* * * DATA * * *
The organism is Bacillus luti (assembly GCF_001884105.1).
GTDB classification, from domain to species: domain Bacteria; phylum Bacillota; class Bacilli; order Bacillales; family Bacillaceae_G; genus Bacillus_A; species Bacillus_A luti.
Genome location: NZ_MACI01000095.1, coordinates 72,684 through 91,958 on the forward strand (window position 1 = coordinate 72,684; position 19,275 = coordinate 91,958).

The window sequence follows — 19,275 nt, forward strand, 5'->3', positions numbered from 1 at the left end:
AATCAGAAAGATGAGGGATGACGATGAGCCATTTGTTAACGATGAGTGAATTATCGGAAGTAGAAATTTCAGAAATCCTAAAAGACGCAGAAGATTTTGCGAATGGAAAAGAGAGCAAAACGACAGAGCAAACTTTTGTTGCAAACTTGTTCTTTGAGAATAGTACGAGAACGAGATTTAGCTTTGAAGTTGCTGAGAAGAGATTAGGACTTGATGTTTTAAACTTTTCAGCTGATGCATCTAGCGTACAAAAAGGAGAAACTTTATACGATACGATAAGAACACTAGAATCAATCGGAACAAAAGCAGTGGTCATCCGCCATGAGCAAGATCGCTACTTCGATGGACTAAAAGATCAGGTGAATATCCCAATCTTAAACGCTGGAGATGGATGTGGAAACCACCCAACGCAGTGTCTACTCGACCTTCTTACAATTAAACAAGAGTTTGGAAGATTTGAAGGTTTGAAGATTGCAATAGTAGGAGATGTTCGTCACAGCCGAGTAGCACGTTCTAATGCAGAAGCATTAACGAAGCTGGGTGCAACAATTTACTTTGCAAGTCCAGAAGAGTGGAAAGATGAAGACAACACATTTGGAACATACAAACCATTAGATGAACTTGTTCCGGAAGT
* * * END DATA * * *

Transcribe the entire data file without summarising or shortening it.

The organism is Bacillus luti (assembly GCF_001884105.1).
GTDB classification, from domain to species: domain Bacteria; phylum Bacillota; class Bacilli; order Bacillales; family Bacillaceae_G; genus Bacillus_A; species Bacillus_A luti.
Genome location: NZ_MACI01000095.1, coordinates 72,684 through 91,958 on the forward strand (window position 1 = coordinate 72,684; position 19,275 = coordinate 91,958).

The window sequence follows — 19,275 nt, forward strand, 5'->3', positions numbered from 1 at the left end:
AATCAGAAAGATGAGGGATGACGATGAGCCATTTGTTAACGATGAGTGAATTATCGGAAGTAGAAATTTCAGAAATCCTAAAAGACGCAGAAGATTTTGCGAATGGAAAAGAGAGCAAAACGACAGAGCAAACTTTTGTTGCAAACTTGTTCTTTGAGAATAGTACGAGAACGAGATTTAGCTTTGAAGTTGCTGAGAAGAGATTAGGACTTGATGTTTTAAACTTTTCAGCTGATGCATCTAGCGTACAAAAAGGAGAAACTTTATACGATACGATAAGAACACTAGAATCAATCGGAACAAAAGCAGTGGTCATCCGCCATGAGCAAGATCGCTACTTCGATGGACTAAAAGATCAGGTGAATATCCCAATCTTAAACGCTGGAGATGGATGTGGAAACCACCCAACGCAGTGTCTACTCGACCTTCTTACAATTAAACAAGAGTTTGGAAGATTTGAAGGTTTGAAGATTGCAATAGTAGGAGATGTTCGTCACAGCCGAGTAGCACGTTCTAATGCAGAAGCATTAACGAAGCTGGGTGCAACAATTTACTTTGCAAGTCCAGAAGAGTGGAAAGATGAAGACAACACATTTGGAACATACAAACCATTAGATGAACTTGTTCCGGAAGT